If somebody wonders about my age and gender, I'm close to 60 and male.

  • Chad Palomino (10/11/2012 4:02:00 PM)

    HELP HELP HELP HELP, please: -)


    Hello, I'm looking for all poems of kenneth Patchen.

    I love his writing. Deeply.

    I had two wonderful poems of him that I lost.

    One is about a lynching in the South of USA. I think it's called 'Good day for a Lynching'.

    The other is about loosers, loneliness and whores
    I've lost the nameof it..

    But anyway...
    if someone know of other poems than these from Kenneth Patchen, please let me know.

    I'm ready to buy old book of him. As well as Tenesse Williams old stuff.

    Just mail me at: chadpalomino@gmail.com or through here.

    MANY thanks

  • Sarah Grace Pierce (7/26/2012 7:51:00 AM)

    Like Lars, I read the journal of Albion Moonlight during the war years of Vietnam Nam...but this poem I have remembered, Creation and many other of his love poems, there is no person who does not want to be loved as Mirium was loved.Anybody remember The Origin of Baseball?

  • Larry Smith (6/24/2009 6:28:00 PM)

    Kenneth Patchen (1911-1972) is America's Rebel Poet, as my biography on him declares. He was a maverick who had a great respect for form and for humanity, which he shares so generously in his work. He and wife Miriam are one of the great love stories in American literature...lovers and rebels seeking a new order for humankind, they sought to witness the tragedy of America and yet keep a vision of wholeness and wonder. Any young poet who misses Patchen, misses a model he will have to discover on his/her own.

  • Ola Lars Andresen (9/24/2005 8:03:00 PM)

    I'm amazed to find myself the first to offer a comment about Kenneth Patchen. I've read him over and again since 1967, so it's time then. To make it short. Without him, there wouldn't have been a beat generation or any beat poetry or fiction - the way it all came along. Patchen inspired them all. I first came across his name in a small collection of literary essays by Henry Miller, but I first got a chance to read him when offered some books by a fugative representative of the Black Panters a year before the European student revolts in 1968.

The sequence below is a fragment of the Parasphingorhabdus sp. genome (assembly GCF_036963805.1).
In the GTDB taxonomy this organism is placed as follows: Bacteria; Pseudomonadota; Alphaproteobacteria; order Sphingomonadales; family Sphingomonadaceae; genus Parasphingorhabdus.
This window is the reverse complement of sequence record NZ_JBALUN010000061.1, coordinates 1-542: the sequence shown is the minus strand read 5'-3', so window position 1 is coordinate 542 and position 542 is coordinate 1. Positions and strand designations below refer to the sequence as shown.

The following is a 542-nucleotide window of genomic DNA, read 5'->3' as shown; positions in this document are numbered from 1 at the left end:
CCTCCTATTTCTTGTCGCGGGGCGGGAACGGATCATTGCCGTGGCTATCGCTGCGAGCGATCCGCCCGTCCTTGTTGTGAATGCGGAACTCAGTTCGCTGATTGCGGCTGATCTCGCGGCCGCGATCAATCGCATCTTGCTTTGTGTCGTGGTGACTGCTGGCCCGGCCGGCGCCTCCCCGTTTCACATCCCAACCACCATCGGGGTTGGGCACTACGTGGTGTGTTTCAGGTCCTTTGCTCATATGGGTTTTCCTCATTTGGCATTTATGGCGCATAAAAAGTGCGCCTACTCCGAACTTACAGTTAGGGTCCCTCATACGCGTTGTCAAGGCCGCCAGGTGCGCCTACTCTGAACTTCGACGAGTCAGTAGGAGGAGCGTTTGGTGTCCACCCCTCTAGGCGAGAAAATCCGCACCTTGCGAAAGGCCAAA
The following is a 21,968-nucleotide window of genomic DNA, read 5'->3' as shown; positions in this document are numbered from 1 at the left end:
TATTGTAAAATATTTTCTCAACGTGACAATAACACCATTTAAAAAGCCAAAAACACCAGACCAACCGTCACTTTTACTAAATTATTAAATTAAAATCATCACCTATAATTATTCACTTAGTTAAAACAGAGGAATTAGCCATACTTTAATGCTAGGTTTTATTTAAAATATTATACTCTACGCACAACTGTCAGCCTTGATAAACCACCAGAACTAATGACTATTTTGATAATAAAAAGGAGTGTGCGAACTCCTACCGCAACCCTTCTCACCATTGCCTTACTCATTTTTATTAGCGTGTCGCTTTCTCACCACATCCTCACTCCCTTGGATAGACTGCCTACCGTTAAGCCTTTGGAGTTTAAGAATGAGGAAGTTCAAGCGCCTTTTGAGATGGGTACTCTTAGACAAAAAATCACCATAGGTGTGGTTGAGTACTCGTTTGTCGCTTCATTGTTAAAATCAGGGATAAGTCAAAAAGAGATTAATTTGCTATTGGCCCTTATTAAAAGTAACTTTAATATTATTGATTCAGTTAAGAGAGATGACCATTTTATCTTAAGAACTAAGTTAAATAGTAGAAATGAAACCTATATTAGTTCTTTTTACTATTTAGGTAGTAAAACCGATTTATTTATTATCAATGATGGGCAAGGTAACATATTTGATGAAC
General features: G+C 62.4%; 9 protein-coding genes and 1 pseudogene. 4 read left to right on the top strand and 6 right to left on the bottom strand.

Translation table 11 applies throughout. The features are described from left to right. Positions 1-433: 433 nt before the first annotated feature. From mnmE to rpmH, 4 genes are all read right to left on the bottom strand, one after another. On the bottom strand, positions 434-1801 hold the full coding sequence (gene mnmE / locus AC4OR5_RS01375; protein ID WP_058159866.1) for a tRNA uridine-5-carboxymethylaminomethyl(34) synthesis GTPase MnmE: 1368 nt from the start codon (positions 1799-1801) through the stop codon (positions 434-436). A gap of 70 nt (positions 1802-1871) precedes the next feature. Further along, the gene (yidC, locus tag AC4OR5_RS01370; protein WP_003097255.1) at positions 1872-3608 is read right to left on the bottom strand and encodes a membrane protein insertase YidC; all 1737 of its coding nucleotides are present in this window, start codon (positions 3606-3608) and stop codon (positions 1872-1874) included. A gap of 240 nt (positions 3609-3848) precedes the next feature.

I'm till this day intrigued by a novel called The Journal of Albion Moonlight, first published in 1950, I belive. Unfortunately I think its message is more valid now than ever. The way I read it, it's about a fascist US.

    And his poems? Just start reading, laughing and crying.

    If somebody wonders about my age and gender, I'm close to 60 and male.

  • Ola Lars Andresen (9/24/2005 8:00:00 PM)

    I'm amazed to find myself the first to offer a comment about Kenneth Patchen. I've read him over and again since 1967, so it's time then. To make it short. Without him, there wouldn't have been a beat generation or any beat poetry or fiction - the way it all came along. Patchen inspired them all. I first came across his name in a small collection of literary essays by Henry Miller, but I first got a chance to read him when offered some books by a fugative representative of the Black Panters a year before the European student revolts in 1968.

    I'm till this day intrigued by a novel called The Journal of Albion Moonlight, first published in 1950, I belive. Unfortunatelyg I think its message is more valid now than ever. The way I read it, it's about a fascist US.

    And his poems? Just start reading, laughing and crying.

    If somebody wonders about my age and gender, I'm close to 60 and male.

The Artist's Duty

So it is the duty of the artist to discourage all traces of shame
To extend all boundaries
To fog them in right over the plate
To kill only what is ridiculous
To establish problem
To ignore solutions
To listen to no one
To omit nothing
To contradict everything